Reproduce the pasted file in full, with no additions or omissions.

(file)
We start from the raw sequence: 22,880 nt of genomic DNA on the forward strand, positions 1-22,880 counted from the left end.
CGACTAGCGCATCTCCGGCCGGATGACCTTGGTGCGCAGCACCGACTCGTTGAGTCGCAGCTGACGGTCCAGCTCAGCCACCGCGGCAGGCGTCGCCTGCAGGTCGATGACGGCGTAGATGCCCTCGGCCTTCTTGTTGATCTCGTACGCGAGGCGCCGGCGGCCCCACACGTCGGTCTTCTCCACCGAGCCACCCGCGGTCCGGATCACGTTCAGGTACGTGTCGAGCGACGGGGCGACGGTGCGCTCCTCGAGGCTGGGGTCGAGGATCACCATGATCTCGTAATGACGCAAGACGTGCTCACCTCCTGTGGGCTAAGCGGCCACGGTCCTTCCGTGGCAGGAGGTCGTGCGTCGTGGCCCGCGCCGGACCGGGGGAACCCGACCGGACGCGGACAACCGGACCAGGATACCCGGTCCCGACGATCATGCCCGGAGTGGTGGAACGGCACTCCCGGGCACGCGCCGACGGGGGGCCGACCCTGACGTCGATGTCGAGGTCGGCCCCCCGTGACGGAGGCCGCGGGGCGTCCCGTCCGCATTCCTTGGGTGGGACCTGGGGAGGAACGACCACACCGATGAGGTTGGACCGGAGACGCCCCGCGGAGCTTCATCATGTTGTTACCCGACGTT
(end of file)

We start from the raw sequence: 22,880 nt of genomic DNA on the forward strand, positions 1-22,880 counted from the left end.
CGACTAGCGCATCTCCGGCCGGATGACCTTGGTGCGCAGCACCGACTCGTTGAGTCGCAGCTGACGGTCCAGCTCAGCCACCGCGGCAGGCGTCGCCTGCAGGTCGATGACGGCGTAGATGCCCTCGGCCTTCTTGTTGATCTCGTACGCGAGGCGCCGGCGGCCCCACACGTCGGTCTTCTCCACCGAGCCACCCGCGGTCCGGATCACGTTCAGGTACGTGTCGAGCGACGGGGCGACGGTGCGCTCCTCGAGGCTGGGGTCGAGGATCACCATGATCTCGTAATGACGCAAGACGTGCTCACCTCCTGTGGGCTAAGCGGCCACGGTCCTTCCGTGGCAGGAGGTCGTGCGTCGTGGCCCGCGCCGGACCGGGGGAACCCGACCGGACGCGGACAACCGGACCAGGATACCCGGTCCCGACGATCATGCCCGGAGTGGTGGAACGGCACTCCCGGGCACGCGCCGACGGGGGGCCGACCCTGACGTCGATGTCGAGGTCGGCCCCCCGTGACGGAGGCCGCGGGGCGTCCCGTCCGCATTCCTTGGGTGGGACCTGGGGAGGAACGACCACACCGATGAGGTTGGACCGGAGACGCCCCGCGGAGCTTCATCATGTTGTTACCCGACGTT